How can I improve the signal of my Linksys Wireless G router?

Bob Rieman March 11, 2012

I have an old Linksys Wireless G 2.4 GHz broadband router. It provides Internet access for a PC, Wii and Playstation approximately 50 feet away on another floor of my home.

Recently, the signal has been considerably weaker. Could this be attributed to by router, or is it my ISP?

We ran cable from the router to the Playstation but still seem to get a weak signal. The computer to which the router is attached reccieves an acceptable signal. What can I do to improve the signal for all my devices?

  1. Anonymous
    March 11, 2012 at 2:36 pm

    update the router firmware

    Linksys Wireless-G Range Expander WRE54G Repeater

    1. In the address bar type: (or yours?) and press enter
    2. Leave the username box blank and type admin in the password
    3. Select the wireless tab, and then the basic wireless settings tab beneath it
    4. Switch to the highest channel possible (if dont work try lowest channel), then press save settings. see if one of them helps.

    • Bobr
      March 11, 2012 at 5:04 pm

      ha14, thank you for your reply.  I tried this, unfortunately, it did not solve the problem.  If you have further thought, please let me know.  Bob

      • Anonymous
        March 11, 2012 at 6:15 pm

        well possible you have to consider another router, if Linksys do not perform as in the past.

        Change Ethernet cable.

        you can contact your ISP if you think is from them.

        10 tips to help improve your wireless network

    March 11, 2012 at 2:23 pm

    Hello, if you have a lot of area to cover in your network I would consider buying an N class router with range booster.  Theoricatically it can cover an area of 300 m.  Most times it is just a matter of finding a central location for you router where there is not much interference to its signal is enough to improve the signal. 

  3. Mike
    March 11, 2012 at 11:48 am

    I assume you are talking about the wireless signal - in that case no, it has nothing to do with your ISP.

    The wireless signal is interfered by pretty much anything around, kitchen appliances especially microwaves, wireless landline phones (they use the same 2,4GHz band), mobile phones, cables and pipes running through walls.
    Of course other electronics and any WiFi device or network around add to the interference and weaken the signal too.

    If the signal got weaker from one point to another I assume it is as simple as that the router may have been physically moved (one or two feet can be enough to change the signal) or maybe the signal is blocked or interfered by an physical object placed next to it. Another possibility could be that some other WiFi network was installed near your location that is interfering.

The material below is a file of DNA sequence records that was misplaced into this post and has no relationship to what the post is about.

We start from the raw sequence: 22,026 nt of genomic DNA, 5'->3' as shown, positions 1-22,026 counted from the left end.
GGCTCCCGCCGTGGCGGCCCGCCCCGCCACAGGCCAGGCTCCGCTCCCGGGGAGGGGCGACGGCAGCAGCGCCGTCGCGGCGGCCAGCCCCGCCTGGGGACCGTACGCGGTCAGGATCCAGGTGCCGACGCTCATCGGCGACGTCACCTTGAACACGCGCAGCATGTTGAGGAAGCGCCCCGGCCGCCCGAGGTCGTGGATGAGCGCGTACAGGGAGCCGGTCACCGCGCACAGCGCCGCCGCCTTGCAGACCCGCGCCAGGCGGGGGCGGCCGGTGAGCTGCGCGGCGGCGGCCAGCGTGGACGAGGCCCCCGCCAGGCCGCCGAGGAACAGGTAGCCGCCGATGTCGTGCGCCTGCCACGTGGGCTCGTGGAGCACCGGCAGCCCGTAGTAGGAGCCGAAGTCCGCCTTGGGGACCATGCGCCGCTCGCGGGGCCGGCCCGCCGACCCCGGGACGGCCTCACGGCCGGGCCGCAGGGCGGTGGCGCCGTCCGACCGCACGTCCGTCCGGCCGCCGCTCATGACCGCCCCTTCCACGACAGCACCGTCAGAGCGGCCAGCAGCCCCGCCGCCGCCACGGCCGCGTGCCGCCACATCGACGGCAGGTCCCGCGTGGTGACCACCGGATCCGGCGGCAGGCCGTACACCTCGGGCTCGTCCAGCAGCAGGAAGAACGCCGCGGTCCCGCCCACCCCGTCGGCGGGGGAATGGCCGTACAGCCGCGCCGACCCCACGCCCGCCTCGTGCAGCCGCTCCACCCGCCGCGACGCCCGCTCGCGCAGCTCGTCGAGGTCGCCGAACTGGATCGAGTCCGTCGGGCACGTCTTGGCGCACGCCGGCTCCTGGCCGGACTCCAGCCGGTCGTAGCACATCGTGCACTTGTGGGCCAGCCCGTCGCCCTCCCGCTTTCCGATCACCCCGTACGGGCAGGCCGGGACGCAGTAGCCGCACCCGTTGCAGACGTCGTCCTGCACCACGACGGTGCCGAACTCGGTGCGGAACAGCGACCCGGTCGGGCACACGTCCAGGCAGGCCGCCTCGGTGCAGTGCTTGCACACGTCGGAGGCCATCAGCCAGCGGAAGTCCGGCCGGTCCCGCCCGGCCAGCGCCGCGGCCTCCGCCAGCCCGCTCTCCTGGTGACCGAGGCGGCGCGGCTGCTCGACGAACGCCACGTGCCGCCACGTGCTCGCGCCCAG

As for your Playstation:
    Running a cable to it doesn't improve the WiFi signal. It will very much be the same. However if you wired your PS to the network you should turn off it's WiFi anyways.

    As for solutions there are many but nothing guaranteed.

    I would start by auditing the WiFi signals around you e.g. using
    . Make sure you are using a WiFi channel that is neither used within your range nor overlapping with another WiFis channel.
    Second option would be to try moving the router to another location but results may be borderline. 

    One may suggest to buy antennas with a higher dBi gain for the router but reality is: You can buy a second router for the same money of an decent antenna. In short you are better off buying some $30-50 router to cover additional area.

    • Bobr
      March 11, 2012 at 4:58 pm

      Mike, thank you for your thoughtful reply.  I went to inSSIder, and there were two wireless connections.  One was mine, and the other was from the games.  Mine was registering about -71, the other about -95.  You mentioned that I should turn off the wifi from the games. 

      Being a router novice, how do I interpret what inSSIder is telling me?

      You also mentioned having a second router.  My current router is next to my pc. Would a second router also be connected to my cable modem?  Should I use a longer cable to place it closer to the equiptment upstairs? 

      A final thought should I consider buying an N class router with a range booster?  This has been suggested to me.  Thanks again, Bob

      • Mike
        March 11, 2012 at 7:16 pm

        Although the latest version looks a bit different this guide should help you to understand inSSIDer.

        The basic meaning was that if the other WiFi is running e.g. on channel 11 you should have your WiFi running on channel 1 or 2, this way the frequency is not overlapping giving you close to none interference.

        What you mentioned there is the first and best thing you should do: Place the WiFi router in a more central location closer to the other WiFi devices. Generally it's suggested to have the router at the top (floor) to cover the entire area rather than having it at the lowest point.

        The problem with technologies like "range booster" and whatever else is advertised is that they can do only so much. What most of them don't mention is that both the router and the client have to support it and often have to be from the same vendor to see any improvement.

        Wireless-N doesn't really improve signal strength or quality unless it is using the 5GHz band which is less interfered by everyday technology. While it does offer a higher data rate in general it will also drop down when the signal is too weak or of low quality duo to interference.

        And again, 5GHz and Wireless-N have to be supported by both, the router and the client. If all your devices are "B/G" a Wireless-N router won't really do anything.

        Hope that helps and answers some question. At this point I  think all the answers in this topic cover pretty much all possibilities.

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